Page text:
Monday, August 25, 2008

Ethics: Easy to Grasp -- Difficult to Interpret

I have had the good fortune to think about ethical questions from different standpoints and in a variety of contexts, as well as to grapple with actual situations that have arisen from time to time.  I certainly don't have all the answers, but what I do know is that standards of ethics sometimes differ among types of cultural institutions and are almost always evolutionary -- in other words, it's rare for a new institution to start out at square one with a full-blown understanding of its ethical responsibilities and a written policy to underscore them.

My career has allowed me to develop an awareness of ethical issues as I have developed as a museum professional.  I suppose that may sound obvious, but I do think that the longer you remain in a field, the more opportunities you'll have to discuss and ponder ethical issues - perhaps even act on one or two of them -- and they will all add to your body of knowledge and your understanding.

I think the topic of museum ethics is, in theory, relatively easy to grasp -- that is, there is a standard by which we conduct ourselves as professionals and by which we run our departments and institutions.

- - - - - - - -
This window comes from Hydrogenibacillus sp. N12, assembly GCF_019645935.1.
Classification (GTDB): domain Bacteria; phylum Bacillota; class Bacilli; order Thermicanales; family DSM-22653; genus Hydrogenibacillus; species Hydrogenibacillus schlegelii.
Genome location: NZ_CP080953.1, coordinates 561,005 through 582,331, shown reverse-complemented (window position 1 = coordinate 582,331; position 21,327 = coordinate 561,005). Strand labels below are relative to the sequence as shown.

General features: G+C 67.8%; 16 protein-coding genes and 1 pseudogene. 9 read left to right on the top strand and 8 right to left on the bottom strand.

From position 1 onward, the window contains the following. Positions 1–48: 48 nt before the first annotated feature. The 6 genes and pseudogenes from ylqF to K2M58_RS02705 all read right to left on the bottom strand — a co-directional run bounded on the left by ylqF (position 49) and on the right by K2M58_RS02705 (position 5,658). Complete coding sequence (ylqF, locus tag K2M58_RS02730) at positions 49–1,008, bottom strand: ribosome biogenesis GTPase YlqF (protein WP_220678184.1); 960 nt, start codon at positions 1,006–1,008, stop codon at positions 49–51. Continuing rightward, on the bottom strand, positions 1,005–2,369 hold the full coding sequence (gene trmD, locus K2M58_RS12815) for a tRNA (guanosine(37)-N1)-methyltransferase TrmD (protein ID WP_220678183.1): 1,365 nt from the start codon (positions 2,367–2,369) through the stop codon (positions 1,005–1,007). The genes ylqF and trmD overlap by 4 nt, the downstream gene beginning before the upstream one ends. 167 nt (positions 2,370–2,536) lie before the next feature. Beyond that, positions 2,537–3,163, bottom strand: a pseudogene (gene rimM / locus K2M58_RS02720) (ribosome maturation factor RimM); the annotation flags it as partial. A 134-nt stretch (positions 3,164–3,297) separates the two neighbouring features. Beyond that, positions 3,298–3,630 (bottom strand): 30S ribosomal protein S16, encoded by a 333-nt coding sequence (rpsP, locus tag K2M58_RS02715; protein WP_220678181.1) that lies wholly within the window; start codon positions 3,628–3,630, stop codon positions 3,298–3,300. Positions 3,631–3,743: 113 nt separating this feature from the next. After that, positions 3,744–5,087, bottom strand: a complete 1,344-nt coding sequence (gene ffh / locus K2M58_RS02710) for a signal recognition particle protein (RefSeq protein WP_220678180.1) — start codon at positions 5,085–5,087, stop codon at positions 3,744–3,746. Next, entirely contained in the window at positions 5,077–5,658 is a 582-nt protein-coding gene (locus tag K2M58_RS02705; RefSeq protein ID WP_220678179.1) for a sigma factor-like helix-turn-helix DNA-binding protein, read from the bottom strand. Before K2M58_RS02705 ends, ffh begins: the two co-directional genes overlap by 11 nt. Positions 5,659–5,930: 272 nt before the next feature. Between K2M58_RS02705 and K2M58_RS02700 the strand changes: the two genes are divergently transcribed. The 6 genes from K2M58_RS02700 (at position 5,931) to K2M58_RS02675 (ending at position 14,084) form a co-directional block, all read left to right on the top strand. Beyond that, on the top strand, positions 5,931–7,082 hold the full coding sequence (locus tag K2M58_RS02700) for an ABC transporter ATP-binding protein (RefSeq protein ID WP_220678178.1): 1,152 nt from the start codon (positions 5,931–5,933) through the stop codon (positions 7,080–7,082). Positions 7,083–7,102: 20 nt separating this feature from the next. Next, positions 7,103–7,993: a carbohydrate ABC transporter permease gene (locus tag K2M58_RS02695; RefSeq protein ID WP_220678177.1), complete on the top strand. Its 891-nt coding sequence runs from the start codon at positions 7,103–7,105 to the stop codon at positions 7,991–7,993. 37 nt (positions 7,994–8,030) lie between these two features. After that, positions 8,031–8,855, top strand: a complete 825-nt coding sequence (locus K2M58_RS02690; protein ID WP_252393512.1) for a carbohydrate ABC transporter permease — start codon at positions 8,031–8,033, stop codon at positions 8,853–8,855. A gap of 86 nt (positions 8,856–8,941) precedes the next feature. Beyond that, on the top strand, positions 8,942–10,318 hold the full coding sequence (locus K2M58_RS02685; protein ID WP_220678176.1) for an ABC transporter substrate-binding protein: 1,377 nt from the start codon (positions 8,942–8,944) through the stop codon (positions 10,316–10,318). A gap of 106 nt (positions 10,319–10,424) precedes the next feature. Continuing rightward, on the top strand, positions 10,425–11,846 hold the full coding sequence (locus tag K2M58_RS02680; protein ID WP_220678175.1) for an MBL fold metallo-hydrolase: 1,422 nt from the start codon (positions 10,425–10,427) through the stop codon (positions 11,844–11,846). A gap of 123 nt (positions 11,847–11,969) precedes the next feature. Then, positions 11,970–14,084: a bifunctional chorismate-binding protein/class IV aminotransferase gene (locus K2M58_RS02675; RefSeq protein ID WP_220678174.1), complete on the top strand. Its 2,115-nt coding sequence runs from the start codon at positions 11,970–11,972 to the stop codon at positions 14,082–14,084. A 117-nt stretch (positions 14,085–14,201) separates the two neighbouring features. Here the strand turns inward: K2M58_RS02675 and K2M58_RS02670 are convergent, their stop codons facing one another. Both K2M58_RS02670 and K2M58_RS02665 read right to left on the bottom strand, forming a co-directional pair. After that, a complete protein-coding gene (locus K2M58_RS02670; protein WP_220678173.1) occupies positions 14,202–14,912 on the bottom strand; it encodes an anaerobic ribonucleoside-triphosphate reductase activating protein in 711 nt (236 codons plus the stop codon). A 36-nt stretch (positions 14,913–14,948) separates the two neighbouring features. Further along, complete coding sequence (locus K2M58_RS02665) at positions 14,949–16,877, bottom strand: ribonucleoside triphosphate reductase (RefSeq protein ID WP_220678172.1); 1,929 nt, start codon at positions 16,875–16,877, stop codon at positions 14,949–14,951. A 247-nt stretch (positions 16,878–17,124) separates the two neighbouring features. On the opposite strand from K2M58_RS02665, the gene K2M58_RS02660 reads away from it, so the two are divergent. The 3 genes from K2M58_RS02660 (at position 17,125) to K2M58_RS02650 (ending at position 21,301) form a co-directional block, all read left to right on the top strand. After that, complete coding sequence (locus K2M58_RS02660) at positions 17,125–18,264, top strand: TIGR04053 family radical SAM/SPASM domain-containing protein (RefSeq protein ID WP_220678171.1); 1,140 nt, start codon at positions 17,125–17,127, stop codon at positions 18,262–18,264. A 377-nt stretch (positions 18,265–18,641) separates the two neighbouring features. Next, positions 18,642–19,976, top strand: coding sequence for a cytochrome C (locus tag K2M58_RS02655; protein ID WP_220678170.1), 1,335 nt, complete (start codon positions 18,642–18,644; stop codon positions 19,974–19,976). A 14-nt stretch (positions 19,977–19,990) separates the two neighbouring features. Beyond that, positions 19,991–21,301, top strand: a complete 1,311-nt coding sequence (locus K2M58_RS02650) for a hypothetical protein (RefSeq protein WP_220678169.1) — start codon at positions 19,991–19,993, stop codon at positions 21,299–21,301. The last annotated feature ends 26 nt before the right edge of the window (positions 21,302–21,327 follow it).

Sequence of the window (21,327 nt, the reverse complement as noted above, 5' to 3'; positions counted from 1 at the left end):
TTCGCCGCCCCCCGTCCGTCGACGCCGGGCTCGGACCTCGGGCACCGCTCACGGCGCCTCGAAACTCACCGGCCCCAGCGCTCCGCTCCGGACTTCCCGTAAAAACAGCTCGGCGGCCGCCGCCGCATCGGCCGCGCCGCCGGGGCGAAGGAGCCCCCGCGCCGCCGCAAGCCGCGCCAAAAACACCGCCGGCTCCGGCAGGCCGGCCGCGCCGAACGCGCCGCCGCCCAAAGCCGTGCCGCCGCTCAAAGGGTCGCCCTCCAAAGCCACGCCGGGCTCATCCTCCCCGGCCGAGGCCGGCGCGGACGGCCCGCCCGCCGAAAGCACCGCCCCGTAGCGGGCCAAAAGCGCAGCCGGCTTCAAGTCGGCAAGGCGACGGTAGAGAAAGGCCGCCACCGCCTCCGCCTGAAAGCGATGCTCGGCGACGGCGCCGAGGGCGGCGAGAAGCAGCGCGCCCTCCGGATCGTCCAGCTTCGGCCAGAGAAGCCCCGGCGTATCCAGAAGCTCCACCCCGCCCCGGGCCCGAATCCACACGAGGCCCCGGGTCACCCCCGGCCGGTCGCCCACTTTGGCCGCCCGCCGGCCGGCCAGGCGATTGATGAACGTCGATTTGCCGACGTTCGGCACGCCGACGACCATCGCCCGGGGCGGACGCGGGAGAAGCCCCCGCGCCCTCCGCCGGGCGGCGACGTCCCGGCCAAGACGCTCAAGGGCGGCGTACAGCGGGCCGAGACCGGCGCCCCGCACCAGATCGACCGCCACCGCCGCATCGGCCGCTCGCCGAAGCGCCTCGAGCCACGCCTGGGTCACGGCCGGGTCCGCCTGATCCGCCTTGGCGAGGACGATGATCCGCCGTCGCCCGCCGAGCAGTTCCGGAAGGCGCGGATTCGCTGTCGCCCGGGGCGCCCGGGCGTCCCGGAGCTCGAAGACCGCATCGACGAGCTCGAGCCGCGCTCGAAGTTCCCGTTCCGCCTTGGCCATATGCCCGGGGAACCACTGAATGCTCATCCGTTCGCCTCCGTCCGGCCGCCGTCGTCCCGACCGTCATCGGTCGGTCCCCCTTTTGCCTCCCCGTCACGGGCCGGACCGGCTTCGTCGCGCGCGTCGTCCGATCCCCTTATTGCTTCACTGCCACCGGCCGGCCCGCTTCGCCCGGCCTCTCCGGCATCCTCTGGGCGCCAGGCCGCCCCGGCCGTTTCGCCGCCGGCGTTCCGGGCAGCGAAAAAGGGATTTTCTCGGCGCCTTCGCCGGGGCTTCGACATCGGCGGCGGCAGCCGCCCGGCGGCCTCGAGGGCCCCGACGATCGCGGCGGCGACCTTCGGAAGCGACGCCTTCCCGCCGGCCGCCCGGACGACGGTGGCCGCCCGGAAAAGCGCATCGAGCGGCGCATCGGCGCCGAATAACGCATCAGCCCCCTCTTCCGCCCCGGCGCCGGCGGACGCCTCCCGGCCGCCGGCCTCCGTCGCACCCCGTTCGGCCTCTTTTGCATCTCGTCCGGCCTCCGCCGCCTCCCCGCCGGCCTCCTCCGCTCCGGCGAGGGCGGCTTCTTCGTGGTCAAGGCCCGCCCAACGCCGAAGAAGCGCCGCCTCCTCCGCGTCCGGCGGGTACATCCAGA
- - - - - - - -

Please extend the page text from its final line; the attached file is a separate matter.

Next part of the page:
That standard has evolved from and in response to, as Marie Malaro points out in her book, 
Museum Governance
, three fundamental concepts of not-for-profit corporations:  

1) not-for profit corporations foster diversity -- a plurality of ideas and people; 

2) not-for-profit corporations encourage greater quality of service or product; and

3) not-for-profit corporations encourage personal participation in the betterment of society.

By virtue of these three fundamental concepts, those of us who work in and with not-for-profit corporations are bound by a personal commitment of loyalty, honor and obedience to the mission and the public that corporation serves.

Many times, clear decisions can be made regarding ethical action.  But there are times when it is much more difficult to interpret the boundary lines of ethical conduct when we get down to specific situations, especially when dealing with people or institutions we know and care about.  

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